Is this a simultaneous, quadratic equation? What am I doing wrong?

It's been overs ten years since my last calculus course, and I think I've regressed back to a pre-algebra level. Not looking for an answer here, just help getting started.

What I **think** I have here is a simultaneous equation, but I'm not sure... as I try to work it out, I keep getting stuck with what seems like a quadratic equation. I'm sure I'm wrong on one or both counts, so can someone lend some perspective?

**The problem:**

I'm trying to design a cylinder with dimensions proportional to a larger cylinder.

The diameter of the original cylinder = 26.24 ft

The height of the original cylinder = 12.08 ft

This gives a diameter to height ratio of **2.172**.

I'd like to find the dimensions necessary to design a 0.668 cubic foot cylinder while maintaining the proportions of the larger cylinder, so I've come up with the following simultaneous equations:

diameter = X (in feet)

height = Y (in feet)

**(X/2)**^{2} * PI * Y = 0.668 cubic feet

X/Y = 2.172

I've tried to solve for X in the first equation...

X^{2}/4 * PI * Y = 0.668

Multiply LHS and RHS by 4 to clear demoninator

X^{2} * 4PI * 4Y = 2.672

Divide both sides by 4PI

X^{2 }* 4Y = 2.672 / 4PI

X^{2} * 4Y = 0.2126

Divide both sides by 4Y

X^{2} = 0.05316 / Y

X = SQRT (0.05316 / Y)

... and then insert it into the second equation...

(SQRT (0.05316 / Y)) / Y = 2.172

Multiply RHS by Y to clear denominator

(SQRT (0.05316 / Y)) = 2.172Y

Square both sides

(SQRT (0.05316 / Y))^{2} = 4.7176Y^{2}

0.05316 / Y = 4.7176Y^{2 }Multiply both sides by Y

0.05316 = 4.7176Y^{3}

Y^{3} = 0.0113 feet

Y = 0.224 feet

This would make the height of the cylinder 2.69 inches, and the diameter 5.84 inches. This isn't right.

I'm sure this is simple and that I'm making it overly complex. Still, any help would be really appreciated. Thanks!

Re: Is this a simultaneous, quadratic equation? What am I doing wrong?

Quote:

Originally Posted by

**Math441100** It's been overs ten years since my last calculus course, and I think I've regressed back to a pre-algebra level. Not looking for an answer here, just help getting started.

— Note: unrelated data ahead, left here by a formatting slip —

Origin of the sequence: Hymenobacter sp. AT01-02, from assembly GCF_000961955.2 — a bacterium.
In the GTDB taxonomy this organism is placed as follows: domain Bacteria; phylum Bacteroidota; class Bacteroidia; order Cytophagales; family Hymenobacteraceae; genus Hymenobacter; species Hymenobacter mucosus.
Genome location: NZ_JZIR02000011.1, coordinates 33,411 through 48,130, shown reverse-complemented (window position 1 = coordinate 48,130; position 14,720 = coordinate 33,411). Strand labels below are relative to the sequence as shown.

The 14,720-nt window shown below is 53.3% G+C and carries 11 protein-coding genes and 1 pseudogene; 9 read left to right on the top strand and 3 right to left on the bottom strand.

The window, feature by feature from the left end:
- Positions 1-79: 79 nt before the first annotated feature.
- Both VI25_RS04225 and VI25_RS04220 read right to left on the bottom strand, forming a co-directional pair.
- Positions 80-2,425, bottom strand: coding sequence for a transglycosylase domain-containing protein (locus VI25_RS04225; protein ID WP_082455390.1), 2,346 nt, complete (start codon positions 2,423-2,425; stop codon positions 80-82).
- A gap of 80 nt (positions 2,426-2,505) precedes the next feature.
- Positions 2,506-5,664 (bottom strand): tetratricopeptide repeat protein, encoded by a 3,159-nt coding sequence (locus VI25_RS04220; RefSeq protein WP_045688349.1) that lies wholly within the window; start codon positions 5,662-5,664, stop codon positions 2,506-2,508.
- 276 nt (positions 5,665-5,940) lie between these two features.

What I **think** I have here is a simultaneous equation, but I'm not sure... as I try to work it out, I keep getting stuck with what seems like a quadratic equation. I'm sure I'm wrong on one or both counts, so can someone lend some perspective?

**The problem:**

I'm trying to design a cylinder with dimensions proportional to a larger cylinder.

The diameter of the original cylinder = 26.24 ft

The height of the original cylinder = 12.08 ft

This gives a diameter to height ratio of **2.172**.

I'd like to find the dimensions necessary to design a 0.668 cubic foot cylinder while maintaining the proportions of the larger cylinder, so I've come up with the following simultaneous equations:

diameter = X (in feet)

height = Y (in feet)

**(X/2)**^{2} * PI * Y = 0.668 cubic feet

X/Y = 2.172

I've tried to solve for X in the first equation...

X^{2}/4 * PI * Y = 0.668

X^{2} * PI * 4Y = 4 * 0.668 = 2.672

X^{2 }* 4Y = 2.672 / PI

X^{2} = 0.2126 / 4Y

X^{2} = 0.05316 / Y

X = SQRT (0.05316 / Y)

... and then insert it into the second equation...

(SQRT (0.05316 / Y)) / Y = 2.172

(SQRT (0.05316 / Y)) = 2.172Y

(SQRT (0.05316 / Y))^{2} = 4.7176Y^{2}

0.05316 = 4.7176Y^{2 }/ Y

0.05316 = 4.7176Y

Y = 0.0113 feet

This would make the height of the cylinder 0.135 inches, and the diameter 0.35 inches. This isn't right.

I'm sure this is simple and that I'm making it overly complex. Still, any help would be really appreciated. Thanks!

The second equation for X: You have an extra 4 on the RHS.

The fourth equation for Y: You need to multiply both sides of the equation to clear out the denominator on the RHS. It looks like you divided.

-Dan